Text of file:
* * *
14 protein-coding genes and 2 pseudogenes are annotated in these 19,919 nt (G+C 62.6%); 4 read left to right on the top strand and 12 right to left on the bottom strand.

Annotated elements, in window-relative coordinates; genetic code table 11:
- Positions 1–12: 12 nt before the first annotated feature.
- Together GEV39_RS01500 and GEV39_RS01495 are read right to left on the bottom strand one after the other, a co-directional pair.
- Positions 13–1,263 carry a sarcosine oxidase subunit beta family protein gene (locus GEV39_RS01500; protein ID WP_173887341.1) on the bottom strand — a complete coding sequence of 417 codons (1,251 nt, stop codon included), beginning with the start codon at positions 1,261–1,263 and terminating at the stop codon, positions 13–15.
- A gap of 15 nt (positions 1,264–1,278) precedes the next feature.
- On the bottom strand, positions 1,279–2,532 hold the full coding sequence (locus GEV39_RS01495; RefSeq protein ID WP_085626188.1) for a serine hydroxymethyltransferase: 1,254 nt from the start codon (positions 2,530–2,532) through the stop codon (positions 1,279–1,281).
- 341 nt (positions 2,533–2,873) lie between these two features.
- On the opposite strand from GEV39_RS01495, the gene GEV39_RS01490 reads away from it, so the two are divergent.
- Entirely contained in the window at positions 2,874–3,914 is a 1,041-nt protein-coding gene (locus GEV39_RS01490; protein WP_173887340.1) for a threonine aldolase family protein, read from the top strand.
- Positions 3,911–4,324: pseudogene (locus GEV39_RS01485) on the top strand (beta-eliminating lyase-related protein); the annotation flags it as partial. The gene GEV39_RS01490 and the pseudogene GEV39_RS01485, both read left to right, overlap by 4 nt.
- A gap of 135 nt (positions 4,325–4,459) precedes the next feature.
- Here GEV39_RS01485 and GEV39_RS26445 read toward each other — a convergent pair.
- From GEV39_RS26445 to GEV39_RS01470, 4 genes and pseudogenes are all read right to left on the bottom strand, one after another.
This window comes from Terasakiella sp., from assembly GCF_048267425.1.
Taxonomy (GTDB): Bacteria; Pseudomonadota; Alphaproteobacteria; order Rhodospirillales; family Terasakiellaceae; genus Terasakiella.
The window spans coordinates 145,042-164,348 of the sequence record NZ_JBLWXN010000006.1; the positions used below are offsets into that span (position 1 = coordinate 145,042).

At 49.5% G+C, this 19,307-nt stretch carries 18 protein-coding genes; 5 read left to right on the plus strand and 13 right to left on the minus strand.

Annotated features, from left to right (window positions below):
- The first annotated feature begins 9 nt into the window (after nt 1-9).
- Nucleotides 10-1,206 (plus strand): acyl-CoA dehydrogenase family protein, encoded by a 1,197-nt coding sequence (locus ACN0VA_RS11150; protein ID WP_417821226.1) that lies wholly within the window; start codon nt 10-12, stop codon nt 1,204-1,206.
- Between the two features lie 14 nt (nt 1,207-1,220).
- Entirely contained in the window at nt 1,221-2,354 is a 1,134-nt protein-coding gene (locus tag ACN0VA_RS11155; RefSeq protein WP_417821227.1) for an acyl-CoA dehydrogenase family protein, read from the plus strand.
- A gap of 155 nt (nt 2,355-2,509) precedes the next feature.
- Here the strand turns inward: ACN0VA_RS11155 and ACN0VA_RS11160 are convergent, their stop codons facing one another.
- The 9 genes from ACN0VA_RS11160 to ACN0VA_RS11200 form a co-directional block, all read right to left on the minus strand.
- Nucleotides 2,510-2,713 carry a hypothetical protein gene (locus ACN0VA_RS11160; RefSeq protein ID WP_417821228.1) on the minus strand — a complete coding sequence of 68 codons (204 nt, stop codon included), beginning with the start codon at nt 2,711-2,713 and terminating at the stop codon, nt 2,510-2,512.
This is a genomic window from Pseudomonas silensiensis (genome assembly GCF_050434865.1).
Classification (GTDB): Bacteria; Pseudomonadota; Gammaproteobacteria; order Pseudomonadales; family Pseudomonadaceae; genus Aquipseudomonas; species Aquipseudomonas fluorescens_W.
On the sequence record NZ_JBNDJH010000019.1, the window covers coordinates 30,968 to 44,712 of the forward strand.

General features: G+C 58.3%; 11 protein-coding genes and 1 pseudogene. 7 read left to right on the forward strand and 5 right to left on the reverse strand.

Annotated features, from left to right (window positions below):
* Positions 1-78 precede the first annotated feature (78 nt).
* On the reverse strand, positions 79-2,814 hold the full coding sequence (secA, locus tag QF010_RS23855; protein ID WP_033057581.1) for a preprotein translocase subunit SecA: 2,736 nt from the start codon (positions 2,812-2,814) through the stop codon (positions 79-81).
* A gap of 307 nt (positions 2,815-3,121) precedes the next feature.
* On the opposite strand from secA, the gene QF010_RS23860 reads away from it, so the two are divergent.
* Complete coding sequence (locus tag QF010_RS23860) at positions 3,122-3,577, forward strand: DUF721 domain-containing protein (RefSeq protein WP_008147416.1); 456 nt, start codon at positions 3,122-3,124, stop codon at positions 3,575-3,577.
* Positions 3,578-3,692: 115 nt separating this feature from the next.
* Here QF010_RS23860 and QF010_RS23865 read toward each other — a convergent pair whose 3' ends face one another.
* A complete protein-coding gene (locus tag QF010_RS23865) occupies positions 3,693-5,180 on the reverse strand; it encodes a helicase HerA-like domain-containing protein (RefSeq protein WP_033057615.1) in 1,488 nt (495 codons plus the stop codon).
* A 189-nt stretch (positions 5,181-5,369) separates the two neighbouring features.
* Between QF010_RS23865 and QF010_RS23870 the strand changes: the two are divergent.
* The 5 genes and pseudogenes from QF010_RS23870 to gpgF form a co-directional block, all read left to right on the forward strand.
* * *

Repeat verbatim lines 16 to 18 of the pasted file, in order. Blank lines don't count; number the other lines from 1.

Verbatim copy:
Taxonomy (GTDB): Bacteria; Pseudomonadota; Alphaproteobacteria; order Rhodospirillales; family Terasakiellaceae; genus Terasakiella.
The window spans coordinates 145,042-164,348 of the sequence record NZ_JBLWXN010000006.1; the positions used below are offsets into that span (position 1 = coordinate 145,042).

At 49.5% G+C, this 19,307-nt stretch carries 18 protein-coding genes; 5 read left to right on the plus strand and 13 right to left on the minus strand.